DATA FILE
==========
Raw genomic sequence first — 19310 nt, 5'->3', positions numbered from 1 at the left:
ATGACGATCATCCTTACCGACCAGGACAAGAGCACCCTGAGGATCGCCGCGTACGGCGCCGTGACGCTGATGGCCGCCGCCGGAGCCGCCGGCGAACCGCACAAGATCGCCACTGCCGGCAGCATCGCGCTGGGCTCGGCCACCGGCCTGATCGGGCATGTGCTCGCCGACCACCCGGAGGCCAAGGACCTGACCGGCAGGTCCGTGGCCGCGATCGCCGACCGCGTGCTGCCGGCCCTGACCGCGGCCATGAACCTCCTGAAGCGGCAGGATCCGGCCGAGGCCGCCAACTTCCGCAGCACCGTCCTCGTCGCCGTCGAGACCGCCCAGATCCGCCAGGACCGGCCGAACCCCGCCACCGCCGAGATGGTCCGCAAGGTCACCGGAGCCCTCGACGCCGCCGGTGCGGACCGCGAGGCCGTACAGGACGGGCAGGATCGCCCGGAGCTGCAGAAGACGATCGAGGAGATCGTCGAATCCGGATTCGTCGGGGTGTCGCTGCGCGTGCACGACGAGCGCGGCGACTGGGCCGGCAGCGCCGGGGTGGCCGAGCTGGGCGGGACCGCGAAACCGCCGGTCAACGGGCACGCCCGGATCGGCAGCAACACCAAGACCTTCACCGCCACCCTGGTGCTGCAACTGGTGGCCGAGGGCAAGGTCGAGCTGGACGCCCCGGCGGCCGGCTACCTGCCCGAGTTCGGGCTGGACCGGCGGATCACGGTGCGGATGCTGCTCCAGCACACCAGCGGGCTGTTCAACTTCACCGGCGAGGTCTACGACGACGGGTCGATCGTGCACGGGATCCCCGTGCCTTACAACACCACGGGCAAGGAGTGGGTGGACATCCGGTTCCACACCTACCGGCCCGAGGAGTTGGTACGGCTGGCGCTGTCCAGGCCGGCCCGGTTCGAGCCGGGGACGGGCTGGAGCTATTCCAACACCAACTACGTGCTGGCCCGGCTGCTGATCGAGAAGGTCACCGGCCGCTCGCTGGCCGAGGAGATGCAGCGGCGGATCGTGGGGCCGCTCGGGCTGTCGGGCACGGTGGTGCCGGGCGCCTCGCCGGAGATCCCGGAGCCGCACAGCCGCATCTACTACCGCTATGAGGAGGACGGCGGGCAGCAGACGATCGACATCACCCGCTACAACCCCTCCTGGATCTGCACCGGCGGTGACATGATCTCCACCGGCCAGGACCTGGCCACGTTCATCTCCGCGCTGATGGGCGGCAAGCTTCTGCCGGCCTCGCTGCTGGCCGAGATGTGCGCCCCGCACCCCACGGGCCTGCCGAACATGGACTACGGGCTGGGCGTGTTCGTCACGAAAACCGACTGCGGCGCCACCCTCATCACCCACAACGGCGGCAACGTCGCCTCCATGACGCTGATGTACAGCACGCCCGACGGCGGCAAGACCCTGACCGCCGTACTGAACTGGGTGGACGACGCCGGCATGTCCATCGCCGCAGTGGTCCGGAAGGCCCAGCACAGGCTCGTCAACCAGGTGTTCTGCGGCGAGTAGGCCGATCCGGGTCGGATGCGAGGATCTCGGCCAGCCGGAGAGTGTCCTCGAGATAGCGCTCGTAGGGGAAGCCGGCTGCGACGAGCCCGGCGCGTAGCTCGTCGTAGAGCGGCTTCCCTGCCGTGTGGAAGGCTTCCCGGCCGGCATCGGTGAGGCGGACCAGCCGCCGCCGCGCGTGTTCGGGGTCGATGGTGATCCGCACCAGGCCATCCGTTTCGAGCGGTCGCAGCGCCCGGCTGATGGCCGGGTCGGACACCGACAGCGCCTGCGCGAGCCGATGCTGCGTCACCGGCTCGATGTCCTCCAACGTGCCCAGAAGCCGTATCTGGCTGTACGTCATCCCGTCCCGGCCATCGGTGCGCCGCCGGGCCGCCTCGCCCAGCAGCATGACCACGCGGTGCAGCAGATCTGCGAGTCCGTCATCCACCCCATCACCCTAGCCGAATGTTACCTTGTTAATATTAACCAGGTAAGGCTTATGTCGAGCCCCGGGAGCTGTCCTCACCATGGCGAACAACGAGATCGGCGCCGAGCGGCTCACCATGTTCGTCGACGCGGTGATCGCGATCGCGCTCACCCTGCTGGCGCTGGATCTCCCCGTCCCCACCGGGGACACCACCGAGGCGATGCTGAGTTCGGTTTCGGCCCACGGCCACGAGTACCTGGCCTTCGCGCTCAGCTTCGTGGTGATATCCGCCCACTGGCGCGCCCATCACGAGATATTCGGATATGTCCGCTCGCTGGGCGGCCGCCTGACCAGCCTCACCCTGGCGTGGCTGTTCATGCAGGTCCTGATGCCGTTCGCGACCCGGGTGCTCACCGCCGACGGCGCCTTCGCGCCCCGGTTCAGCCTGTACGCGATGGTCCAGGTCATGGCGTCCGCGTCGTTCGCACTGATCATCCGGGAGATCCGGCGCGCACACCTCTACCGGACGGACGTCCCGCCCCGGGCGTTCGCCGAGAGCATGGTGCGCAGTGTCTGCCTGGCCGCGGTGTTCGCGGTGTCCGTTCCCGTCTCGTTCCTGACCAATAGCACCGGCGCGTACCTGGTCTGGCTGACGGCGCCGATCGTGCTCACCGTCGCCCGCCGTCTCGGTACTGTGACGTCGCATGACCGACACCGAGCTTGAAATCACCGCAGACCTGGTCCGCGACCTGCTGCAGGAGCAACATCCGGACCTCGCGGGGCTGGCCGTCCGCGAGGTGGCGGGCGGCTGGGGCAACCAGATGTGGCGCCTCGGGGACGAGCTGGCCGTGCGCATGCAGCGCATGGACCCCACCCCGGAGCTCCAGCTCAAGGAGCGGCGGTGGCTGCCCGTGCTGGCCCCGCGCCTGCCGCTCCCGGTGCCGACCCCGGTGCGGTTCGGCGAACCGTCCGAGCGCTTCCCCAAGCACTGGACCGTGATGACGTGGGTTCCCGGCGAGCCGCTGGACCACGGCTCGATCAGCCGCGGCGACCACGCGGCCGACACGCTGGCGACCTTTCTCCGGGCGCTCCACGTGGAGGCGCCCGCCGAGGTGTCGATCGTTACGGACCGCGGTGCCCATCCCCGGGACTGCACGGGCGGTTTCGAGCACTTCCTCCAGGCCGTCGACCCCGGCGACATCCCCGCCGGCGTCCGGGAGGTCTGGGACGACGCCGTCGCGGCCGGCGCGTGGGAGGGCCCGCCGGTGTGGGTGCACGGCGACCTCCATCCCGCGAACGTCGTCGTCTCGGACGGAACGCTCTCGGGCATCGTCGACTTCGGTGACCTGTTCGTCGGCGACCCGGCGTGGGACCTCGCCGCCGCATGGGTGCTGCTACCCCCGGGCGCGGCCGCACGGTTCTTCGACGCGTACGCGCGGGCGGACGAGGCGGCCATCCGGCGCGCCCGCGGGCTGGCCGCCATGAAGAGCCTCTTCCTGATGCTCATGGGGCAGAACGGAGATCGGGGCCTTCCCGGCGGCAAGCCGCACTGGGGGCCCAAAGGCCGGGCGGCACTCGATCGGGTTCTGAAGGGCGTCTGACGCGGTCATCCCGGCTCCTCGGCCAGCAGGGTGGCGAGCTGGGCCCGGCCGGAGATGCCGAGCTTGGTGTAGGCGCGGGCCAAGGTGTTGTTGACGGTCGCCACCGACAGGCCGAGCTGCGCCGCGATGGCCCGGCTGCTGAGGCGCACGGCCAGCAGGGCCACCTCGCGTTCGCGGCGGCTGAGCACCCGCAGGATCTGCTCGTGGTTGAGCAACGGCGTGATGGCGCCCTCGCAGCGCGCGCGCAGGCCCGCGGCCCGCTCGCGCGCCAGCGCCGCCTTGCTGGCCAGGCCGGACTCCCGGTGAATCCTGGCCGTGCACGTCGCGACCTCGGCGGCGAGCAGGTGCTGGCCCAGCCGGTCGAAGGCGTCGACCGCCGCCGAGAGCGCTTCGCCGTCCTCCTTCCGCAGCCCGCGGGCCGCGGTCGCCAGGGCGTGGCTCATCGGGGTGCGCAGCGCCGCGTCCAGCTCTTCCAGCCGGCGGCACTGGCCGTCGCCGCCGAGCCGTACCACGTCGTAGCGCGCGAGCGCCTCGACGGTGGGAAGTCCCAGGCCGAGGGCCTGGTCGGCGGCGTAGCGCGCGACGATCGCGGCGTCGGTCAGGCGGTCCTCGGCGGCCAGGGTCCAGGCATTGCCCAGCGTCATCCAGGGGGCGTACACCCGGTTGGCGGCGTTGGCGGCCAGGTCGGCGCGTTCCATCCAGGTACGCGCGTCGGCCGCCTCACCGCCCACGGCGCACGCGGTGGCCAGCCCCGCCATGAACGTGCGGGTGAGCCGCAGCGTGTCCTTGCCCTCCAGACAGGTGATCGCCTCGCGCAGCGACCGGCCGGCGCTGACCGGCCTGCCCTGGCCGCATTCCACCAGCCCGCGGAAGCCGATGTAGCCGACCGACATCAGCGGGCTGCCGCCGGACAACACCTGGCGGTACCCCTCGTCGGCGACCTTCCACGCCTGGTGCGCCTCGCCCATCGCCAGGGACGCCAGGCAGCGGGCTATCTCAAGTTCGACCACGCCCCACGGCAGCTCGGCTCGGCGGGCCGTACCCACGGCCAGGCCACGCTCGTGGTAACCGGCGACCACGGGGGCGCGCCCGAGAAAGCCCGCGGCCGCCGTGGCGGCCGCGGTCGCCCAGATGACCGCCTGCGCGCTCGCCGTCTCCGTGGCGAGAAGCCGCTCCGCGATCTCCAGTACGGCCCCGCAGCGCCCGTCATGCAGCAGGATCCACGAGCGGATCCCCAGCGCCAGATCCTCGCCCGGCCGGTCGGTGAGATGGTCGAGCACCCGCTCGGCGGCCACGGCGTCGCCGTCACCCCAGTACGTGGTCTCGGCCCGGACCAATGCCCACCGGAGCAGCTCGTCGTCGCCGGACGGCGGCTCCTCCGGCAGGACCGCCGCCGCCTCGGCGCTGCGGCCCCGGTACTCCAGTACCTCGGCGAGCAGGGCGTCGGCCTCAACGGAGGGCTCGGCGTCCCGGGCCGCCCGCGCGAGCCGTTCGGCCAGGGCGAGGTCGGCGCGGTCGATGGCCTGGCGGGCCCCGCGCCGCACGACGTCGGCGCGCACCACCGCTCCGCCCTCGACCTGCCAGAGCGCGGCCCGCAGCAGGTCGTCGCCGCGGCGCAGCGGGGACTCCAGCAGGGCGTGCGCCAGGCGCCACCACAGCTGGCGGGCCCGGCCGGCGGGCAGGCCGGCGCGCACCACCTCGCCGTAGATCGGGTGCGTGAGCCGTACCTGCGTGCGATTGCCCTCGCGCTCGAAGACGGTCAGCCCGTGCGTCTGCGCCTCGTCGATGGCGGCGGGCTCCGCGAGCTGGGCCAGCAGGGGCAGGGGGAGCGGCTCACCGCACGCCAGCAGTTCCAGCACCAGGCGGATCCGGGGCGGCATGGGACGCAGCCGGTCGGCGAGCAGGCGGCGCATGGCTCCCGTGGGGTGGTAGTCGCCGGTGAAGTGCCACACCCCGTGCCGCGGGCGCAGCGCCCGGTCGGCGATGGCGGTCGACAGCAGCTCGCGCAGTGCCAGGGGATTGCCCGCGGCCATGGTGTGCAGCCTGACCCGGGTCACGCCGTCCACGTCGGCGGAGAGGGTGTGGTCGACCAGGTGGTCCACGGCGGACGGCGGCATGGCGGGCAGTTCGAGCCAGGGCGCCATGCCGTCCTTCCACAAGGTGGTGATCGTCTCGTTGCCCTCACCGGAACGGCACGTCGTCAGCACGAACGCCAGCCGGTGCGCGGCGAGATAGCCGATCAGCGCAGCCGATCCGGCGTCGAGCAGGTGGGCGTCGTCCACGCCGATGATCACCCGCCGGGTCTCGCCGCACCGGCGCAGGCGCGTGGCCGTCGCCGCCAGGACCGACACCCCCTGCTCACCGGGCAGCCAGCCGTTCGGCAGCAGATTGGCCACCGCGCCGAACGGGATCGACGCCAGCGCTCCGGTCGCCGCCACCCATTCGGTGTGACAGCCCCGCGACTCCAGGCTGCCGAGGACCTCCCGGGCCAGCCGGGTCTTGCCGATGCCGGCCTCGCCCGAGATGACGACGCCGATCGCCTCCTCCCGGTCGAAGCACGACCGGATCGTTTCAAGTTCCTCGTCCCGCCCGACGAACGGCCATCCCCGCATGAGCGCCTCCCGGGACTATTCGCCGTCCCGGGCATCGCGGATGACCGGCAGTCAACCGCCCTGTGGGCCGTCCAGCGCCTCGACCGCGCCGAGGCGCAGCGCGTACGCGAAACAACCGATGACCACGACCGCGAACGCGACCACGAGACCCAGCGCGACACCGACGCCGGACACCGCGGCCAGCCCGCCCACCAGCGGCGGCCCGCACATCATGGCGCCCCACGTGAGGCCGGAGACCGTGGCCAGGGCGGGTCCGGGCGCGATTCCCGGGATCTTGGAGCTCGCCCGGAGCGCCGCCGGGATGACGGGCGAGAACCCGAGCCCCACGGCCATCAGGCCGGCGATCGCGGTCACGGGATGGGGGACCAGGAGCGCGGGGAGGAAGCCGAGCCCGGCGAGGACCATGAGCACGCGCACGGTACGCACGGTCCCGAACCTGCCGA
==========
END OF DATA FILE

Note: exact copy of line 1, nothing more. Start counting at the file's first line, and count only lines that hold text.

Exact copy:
Raw genomic sequence first — 19310 nt, 5'->3', positions numbered from 1 at the left: